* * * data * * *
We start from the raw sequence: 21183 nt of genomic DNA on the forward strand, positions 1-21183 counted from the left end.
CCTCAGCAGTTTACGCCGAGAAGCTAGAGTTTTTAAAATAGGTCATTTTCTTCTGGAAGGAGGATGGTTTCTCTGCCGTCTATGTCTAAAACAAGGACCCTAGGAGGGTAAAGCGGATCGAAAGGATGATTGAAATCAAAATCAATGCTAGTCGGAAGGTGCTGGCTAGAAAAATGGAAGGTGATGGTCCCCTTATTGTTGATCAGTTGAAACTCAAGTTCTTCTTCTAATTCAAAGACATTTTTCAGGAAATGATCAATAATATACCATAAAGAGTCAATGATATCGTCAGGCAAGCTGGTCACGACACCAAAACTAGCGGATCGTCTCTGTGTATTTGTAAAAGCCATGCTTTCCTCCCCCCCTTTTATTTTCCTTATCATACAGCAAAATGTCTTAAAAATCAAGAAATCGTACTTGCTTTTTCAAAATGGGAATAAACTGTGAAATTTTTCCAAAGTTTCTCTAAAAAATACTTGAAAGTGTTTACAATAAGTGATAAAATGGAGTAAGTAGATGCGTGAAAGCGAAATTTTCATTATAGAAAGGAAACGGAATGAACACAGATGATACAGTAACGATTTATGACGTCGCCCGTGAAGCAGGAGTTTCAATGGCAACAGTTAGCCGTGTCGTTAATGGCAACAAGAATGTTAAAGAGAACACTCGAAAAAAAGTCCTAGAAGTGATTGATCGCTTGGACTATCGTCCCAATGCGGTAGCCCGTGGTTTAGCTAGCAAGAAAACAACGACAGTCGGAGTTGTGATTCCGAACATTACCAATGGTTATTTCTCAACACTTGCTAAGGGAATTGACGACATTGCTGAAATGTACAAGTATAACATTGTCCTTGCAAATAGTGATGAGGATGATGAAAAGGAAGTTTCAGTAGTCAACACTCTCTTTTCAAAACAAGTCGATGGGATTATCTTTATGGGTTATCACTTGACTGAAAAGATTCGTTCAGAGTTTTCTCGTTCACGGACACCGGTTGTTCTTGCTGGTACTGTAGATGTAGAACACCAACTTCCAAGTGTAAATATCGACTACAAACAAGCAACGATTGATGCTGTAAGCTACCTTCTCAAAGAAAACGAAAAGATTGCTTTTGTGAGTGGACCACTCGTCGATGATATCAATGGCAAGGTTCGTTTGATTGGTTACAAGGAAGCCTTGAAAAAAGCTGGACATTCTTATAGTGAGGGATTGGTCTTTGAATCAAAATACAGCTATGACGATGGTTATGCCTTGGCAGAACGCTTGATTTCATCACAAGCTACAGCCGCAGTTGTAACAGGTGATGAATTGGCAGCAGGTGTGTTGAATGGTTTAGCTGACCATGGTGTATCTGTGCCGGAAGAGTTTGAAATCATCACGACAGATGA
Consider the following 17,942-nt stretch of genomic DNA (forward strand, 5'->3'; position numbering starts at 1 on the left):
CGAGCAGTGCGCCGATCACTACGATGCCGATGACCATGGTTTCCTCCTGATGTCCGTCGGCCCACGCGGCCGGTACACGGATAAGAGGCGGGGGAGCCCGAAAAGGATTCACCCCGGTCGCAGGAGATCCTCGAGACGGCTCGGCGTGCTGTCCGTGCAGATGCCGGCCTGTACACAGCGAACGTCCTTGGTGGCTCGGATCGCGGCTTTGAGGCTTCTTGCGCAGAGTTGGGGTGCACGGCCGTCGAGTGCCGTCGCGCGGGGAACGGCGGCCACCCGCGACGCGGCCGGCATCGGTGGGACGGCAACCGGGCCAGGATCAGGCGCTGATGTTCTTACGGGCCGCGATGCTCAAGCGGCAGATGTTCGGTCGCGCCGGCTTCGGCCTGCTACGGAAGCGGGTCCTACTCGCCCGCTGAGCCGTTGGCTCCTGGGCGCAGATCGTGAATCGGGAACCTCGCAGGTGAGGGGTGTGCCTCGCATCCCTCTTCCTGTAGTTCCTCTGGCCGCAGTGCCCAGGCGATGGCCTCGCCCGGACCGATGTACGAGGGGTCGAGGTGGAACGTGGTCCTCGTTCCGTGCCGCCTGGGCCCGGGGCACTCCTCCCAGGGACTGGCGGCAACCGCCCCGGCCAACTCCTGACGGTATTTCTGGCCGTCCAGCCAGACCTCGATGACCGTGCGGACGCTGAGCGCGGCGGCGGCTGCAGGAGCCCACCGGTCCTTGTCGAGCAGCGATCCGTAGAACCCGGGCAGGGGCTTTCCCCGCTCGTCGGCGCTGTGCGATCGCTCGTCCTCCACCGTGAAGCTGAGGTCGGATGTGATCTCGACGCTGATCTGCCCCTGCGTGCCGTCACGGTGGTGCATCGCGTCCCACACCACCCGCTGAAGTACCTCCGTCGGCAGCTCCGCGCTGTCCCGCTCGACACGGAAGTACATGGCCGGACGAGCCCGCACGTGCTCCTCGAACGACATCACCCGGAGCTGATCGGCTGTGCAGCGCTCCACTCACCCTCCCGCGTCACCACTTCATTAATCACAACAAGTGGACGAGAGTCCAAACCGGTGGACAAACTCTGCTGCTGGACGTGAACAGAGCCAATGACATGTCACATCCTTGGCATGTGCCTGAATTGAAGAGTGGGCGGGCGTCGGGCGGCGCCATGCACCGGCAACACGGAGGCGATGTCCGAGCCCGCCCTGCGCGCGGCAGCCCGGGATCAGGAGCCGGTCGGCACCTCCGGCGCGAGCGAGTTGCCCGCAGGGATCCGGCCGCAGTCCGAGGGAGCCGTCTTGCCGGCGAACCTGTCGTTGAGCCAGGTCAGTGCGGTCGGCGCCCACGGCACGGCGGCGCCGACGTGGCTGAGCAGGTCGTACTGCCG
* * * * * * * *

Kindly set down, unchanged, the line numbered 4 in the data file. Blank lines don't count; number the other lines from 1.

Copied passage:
CGAGCAGTGCGCCGATCACTACGATGCCGATGACCATGGTTTCCTCCTGATGTCCGTCGGCCCACGCGGCCGGTACACGGATAAGAGGCGGGGGAGCCCGAAAAGGATTCACCCCGGTCGCAGGAGATCCTCGAGACGGCTCGGCGTGCTGTCCGTGCAGATGCCGGCCTGTACACAGCGAACGTCCTTGGTGGCTCGGATCGCGGCTTTGAGGCTTCTTGCGCAGAGTTGGGGTGCACGGCCGTCGAGTGCCGTCGCGCGGGGAACGGCGGCCACCCGCGACGCGGCCGGCATCGGTGGGACGGCAACCGGGCCAGGATCAGGCGCTGATGTTCTTACGGGCCGCGATGCTCAAGCGGCAGATGTTCGGTCGCGCCGGCTTCGGCCTGCTACGGAAGCGGGTCCTACTCGCCCGCTGAGCCGTTGGCTCCTGGGCGCAGATCGTGAATCGGGAACCTCGCAGGTGAGGGGTGTGCCTCGCATCCCTCTTCCTGTAGTTCCTCTGGCCGCAGTGCCCAGGCGATGGCCTCGCCCGGACCGATGTACGAGGGGTCGAGGTGGAACGTGGTCCTCGTTCCGTGCCGCCTGGGCCCGGGGCACTCCTCCCAGGGACTGGCGGCAACCGCCCCGGCCAACTCCTGACGGTATTTCTGGCCGTCCAGCCAGACCTCGATGACCGTGCGGACGCTGAGCGCGGCGGCGGCTGCAGGAGCCCACCGGTCCTTGTCGAGCAGCGATCCGTAGAACCCGGGCAGGGGCTTTCCCCGCTCGTCGGCGCTGTGCGATCGCTCGTCCTCCACCGTGAAGCTGAGGTCGGATGTGATCTCGACGCTGATCTGCCCCTGCGTGCCGTCACGGTGGTGCATCGCGTCCCACACCACCCGCTGAAGTACCTCCGTCGGCAGCTCCGCGCTGTCCCGCTCGACACGGAAGTACATGGCCGGACGAGCCCGCACGTGCTCCTCGAACGACATCACCCGGAGCTGATCGGCTGTGCAGCGCTCCACTCACCCTCCCGCGTCACCACTTCATTAATCACAACAAGTGGACGAGAGTCCAAACCGGTGGACAAACTCTGCTGCTGGACGTGAACAGAGCCAATGACATGTCACATCCTTGGCATGTGCCTGAATTGAAGAGTGGGCGGGCGTCGGGCGGCGCCATGCACCGGCAACACGGAGGCGATGTCCGAGCCCGCCCTGCGCGCGGCAGCCCGGGATCAGGAGCCGGTCGGCACCTCCGGCGCGAGCGAGTTGCCCGCAGGGATCCGGCCGCAGTCCGAGGGAGCCGTCTTGCCGGCGAACCTGTCGTTGAGCCAGGTCAGTGCGGTCGGCGCCCACGGCACGGCGGCGCCGACGTGGCTGAGCAGGTCGTACTGCCG